Between sharing their own stories and jokes, they brought out Brooks Wheelan, Jonah Ray and Moshe Kasher who were invited to perform. During one set it was even called out that – for a showcase called Take My Wife – there sure were a lot of dudes. Even so, it was still remarkably on point with bits about marriage and experiences the male comedians shared with their own wives.

Although the upcoming Seeso original series Take My Wife is only now filming, it’s become my most anticipated comedy for 2016 after seeing Esposito and Butcher on stage together. Butcher told an anecdote about touring with Esposito and stopping at a Wendy’s. She was contemplating ordering a Frosty until a man walked past her behind the counter carrying the large “bladder” of Frosty mix maternally, cradling it in his arm while resting it against his shoulder, then locking eyes with her as he gave the bottom of the bag a little love tap. As each further disturbing detail was revealed, Esposito was dismayed that she was never told this story and questioned where she was when this occurred. Butcher eventually mentioned what was playing on the dueling TVs at the time, which caused Esposito to remember being there, sans any Frosty story. Clearly baffled, Esposito questioned why it wasn’t worth mentioning, “after that did you think ‘eh, stranger things will happen?'”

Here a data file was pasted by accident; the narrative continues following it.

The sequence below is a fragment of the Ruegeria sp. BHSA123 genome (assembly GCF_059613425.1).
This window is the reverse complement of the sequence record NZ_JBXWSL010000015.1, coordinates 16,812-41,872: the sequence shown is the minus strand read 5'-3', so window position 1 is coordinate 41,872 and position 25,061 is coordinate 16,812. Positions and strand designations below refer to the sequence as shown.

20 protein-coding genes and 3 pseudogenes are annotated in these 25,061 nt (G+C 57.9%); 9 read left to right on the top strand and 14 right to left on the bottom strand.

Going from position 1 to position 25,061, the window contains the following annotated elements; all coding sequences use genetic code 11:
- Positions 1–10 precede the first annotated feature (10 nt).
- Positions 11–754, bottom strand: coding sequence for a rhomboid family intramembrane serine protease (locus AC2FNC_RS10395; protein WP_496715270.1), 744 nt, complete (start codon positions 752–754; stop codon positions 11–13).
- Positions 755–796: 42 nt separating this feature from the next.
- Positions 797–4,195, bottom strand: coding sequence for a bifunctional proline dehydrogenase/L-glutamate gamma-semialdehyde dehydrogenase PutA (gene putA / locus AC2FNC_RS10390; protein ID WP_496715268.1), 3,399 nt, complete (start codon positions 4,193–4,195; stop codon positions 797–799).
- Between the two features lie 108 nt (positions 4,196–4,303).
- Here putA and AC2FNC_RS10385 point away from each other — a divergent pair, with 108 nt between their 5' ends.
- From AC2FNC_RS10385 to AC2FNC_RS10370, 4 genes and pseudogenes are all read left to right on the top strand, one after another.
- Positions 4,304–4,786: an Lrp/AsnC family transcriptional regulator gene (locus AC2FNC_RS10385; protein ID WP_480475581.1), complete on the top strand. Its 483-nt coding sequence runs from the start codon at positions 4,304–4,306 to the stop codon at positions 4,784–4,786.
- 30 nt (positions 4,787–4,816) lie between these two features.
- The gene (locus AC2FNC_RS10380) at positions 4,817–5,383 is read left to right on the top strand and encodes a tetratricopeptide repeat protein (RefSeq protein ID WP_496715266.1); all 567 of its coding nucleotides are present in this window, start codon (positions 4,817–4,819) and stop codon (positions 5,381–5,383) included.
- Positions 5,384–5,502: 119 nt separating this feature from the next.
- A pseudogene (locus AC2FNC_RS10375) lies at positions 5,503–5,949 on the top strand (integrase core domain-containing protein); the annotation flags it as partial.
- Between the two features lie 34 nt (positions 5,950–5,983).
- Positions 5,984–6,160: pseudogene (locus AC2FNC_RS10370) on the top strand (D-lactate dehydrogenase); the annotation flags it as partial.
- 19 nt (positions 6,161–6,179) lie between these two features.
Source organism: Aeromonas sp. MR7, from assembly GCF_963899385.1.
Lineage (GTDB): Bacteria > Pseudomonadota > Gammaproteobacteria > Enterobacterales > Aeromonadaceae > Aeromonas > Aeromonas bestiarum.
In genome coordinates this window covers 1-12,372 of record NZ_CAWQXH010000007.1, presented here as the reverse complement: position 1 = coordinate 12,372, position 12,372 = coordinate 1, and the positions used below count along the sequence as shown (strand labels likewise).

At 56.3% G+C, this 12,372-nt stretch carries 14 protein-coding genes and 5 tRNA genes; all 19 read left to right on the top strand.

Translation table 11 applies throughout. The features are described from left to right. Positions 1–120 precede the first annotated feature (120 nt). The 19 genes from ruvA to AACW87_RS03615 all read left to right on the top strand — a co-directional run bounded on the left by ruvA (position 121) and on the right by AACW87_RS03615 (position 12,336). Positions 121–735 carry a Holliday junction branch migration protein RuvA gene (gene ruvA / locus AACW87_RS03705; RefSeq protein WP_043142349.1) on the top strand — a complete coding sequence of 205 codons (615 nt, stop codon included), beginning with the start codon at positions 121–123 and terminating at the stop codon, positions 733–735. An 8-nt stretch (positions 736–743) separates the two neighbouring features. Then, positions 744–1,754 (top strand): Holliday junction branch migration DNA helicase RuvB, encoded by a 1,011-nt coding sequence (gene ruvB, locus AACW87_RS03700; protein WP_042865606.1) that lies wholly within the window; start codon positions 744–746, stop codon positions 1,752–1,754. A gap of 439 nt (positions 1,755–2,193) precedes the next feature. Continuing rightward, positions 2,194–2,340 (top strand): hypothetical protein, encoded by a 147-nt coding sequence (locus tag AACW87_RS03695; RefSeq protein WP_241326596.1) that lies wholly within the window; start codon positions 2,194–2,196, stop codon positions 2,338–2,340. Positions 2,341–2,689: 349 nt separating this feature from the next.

The energy and chemistry the pair share is so dynamic, and the way they play off of each other feels very organic when watching them on stage. The flow of their set felt natural, as if we were witnessing a casual conversation between the two, peppered with hilarity. At the top of their set, Esposito apologized to Butcher for yelling at her backstage immediately before they came out. “It was 90 seconds ago, I know this because the guy back there said ‘90 seconds!’ and then you yelled ‘Are you paying attention to me?’” Butcher playfully responded.

Esposito later reminisced about performing at SXSW in years past. They recalled long phone conversations earlier on in their relationship while Esposito walked Downtown from her hotel telling her things to impress her.